You unroll the scroll, the bottom drops to your knees. The runes are a crimson calligraphy painted onto a backing unlike any papyrus you have ever held. The language is unknown to you. You cast a spell of translation upon the scroll, it fails, then a spell of comprehension upon yourself, which succeeds. Familiar black squiggles, letters from your own native tongue, now hover above the ancient runes written upon the scroll, all backlit by a rainbow halo of sorcerous energies emitted by the papyrus itself.
You read the scroll. It is a story. It is this story. You read the story until you get to this line in the story. Then you pause. Then you read another line. Each line references you reading the line you are reading. You are reading about yourself reading about yourself reading about… This is a trap, you think, then stare in horror as you see your thought, this thought, written just now in this sentence.
The bottom of the scroll grows past your knees and this sentence writes itself in more crimson runes upon the added papyrus. Then this sentence. You grab the bottom of the scroll beneath this sentence as it is writing itself. You tear hard at the middle of the glowing papyrus and rip upwards.
You hold one half of the ripped scroll in each hand, but are soon terrified as each half grows and unfurls. The crimson runes on both surfaces are identical. Now there are two copies of this accursed story, and you see this sentence on the bottom of each.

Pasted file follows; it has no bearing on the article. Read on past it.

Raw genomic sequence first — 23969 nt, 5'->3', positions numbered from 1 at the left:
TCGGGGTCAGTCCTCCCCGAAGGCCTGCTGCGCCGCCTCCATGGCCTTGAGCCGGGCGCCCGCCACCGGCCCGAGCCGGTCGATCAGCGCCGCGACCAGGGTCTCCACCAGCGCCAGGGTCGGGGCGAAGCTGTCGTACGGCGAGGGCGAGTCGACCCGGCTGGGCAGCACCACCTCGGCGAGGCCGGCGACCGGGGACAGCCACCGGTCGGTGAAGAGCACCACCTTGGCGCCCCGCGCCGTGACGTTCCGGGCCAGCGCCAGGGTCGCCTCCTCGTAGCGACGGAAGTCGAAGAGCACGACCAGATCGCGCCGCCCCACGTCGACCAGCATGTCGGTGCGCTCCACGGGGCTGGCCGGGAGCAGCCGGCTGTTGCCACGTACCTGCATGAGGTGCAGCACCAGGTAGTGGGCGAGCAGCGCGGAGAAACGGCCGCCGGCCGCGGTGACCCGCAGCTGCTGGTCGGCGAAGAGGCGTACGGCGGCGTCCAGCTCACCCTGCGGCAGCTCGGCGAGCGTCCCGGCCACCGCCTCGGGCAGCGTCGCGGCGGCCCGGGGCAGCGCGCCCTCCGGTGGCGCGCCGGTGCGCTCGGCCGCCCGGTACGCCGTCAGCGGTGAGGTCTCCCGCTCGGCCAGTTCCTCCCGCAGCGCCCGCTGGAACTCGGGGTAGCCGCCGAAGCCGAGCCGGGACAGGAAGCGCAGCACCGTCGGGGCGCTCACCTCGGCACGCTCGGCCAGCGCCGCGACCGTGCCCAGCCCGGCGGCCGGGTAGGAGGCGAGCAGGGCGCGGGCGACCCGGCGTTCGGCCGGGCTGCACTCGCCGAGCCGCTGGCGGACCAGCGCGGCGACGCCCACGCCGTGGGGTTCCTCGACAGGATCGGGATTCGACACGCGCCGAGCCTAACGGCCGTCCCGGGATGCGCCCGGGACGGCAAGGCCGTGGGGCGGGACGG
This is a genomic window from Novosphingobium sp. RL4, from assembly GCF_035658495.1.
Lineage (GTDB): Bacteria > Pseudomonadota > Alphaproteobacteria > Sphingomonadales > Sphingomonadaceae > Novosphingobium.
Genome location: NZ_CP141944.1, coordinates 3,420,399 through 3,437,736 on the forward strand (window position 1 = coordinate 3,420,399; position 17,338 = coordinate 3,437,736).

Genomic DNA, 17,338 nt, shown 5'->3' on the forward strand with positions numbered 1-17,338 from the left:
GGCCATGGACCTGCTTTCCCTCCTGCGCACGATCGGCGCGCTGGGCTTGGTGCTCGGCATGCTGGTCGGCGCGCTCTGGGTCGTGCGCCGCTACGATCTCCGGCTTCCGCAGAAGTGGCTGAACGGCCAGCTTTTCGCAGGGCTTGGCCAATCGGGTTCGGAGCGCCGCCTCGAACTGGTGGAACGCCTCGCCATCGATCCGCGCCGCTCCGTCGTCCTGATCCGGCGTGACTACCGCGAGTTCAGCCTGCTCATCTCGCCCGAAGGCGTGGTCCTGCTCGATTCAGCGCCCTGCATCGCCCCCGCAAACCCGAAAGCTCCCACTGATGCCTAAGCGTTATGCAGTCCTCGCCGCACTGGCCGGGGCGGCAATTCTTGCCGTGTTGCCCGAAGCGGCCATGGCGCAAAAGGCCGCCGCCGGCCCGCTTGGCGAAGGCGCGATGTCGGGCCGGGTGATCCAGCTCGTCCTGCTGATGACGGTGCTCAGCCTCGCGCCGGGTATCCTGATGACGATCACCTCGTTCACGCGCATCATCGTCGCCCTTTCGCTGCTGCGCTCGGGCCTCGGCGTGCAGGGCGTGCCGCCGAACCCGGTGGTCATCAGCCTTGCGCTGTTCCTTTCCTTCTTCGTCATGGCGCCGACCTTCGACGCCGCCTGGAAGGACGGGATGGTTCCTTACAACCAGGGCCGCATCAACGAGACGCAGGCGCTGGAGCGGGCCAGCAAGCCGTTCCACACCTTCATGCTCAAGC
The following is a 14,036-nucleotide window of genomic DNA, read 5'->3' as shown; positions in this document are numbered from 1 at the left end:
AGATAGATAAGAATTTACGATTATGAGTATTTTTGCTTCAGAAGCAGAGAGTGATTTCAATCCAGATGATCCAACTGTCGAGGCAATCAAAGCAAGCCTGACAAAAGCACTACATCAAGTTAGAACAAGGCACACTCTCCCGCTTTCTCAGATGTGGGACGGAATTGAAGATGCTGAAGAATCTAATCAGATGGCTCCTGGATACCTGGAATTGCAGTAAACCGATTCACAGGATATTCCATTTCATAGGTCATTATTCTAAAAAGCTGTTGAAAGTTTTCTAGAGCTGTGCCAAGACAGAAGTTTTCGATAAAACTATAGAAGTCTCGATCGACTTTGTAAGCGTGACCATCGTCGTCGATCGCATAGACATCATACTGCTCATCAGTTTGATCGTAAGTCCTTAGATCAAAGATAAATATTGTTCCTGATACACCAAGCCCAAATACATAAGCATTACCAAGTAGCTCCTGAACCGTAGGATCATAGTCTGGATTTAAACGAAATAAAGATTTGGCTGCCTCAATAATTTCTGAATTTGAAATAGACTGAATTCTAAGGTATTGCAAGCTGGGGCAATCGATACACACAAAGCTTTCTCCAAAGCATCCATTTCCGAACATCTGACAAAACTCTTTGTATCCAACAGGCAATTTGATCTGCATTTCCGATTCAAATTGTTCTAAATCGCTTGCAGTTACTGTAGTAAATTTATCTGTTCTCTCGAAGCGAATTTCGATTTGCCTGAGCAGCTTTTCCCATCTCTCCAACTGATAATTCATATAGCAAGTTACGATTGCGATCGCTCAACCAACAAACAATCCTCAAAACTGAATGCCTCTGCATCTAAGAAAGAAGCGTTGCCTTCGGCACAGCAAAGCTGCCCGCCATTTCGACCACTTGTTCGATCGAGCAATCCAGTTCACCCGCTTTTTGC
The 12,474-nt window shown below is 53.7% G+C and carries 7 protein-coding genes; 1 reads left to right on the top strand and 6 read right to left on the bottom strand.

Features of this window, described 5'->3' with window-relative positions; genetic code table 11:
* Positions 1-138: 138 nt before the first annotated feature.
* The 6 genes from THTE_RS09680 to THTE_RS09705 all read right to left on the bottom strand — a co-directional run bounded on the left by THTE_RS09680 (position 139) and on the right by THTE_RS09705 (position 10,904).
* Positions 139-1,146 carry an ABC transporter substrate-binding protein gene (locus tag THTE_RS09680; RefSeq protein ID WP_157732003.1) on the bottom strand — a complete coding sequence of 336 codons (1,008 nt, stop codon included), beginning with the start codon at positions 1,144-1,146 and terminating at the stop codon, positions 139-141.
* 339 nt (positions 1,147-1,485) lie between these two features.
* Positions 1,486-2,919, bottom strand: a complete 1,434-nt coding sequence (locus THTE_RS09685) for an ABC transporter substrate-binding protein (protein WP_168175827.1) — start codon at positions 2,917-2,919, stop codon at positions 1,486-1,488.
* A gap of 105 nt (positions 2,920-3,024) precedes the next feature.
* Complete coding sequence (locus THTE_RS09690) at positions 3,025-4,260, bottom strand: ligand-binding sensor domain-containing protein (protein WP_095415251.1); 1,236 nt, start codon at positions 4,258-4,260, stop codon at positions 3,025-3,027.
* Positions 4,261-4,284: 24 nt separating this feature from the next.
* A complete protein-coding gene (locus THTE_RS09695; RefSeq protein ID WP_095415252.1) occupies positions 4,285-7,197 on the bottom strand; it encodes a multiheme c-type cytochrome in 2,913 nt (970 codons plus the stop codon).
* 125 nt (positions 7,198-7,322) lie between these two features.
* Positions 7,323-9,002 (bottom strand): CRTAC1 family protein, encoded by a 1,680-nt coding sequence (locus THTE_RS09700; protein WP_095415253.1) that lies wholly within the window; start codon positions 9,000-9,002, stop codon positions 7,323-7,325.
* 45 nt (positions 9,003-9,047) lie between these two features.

You remove your dagger and stab at both copies, tearing the magic papyrus into small scraps. Shimmering rainbow shards flutter above you from the force of your cuts. They hold still for a moment in the cold cavern, hovering there in the darkness, twinkling above nearly endless piles of gold and gems. Then they descend, slowly, growing and unfurling as they do, until now dozens and dozens of duplicate story scrolls encircle and alight the ground all around you.
“Uday, Ekam, Rose – gather the rest of the party and retreat to the mouth of the dragon’s cave!” You yell at your comrades, then point to the many scrolls now surrounding you. “This obscenity must be destroyed.”
You remove the satchel of yellow powder from your belt and the small spell book from the inside pocket of your robe. You open the book and review the ancient symbols. You pour the yellow powder in two concentric circles, centered around your feet. Inside the inner circle, you sprinkle the remaining yellow powder into an equilateral triangle, also centered around you. You wave the tip of your wand to outline a glyph of safety on one side of the circle, then a sigil of focus on the opposite.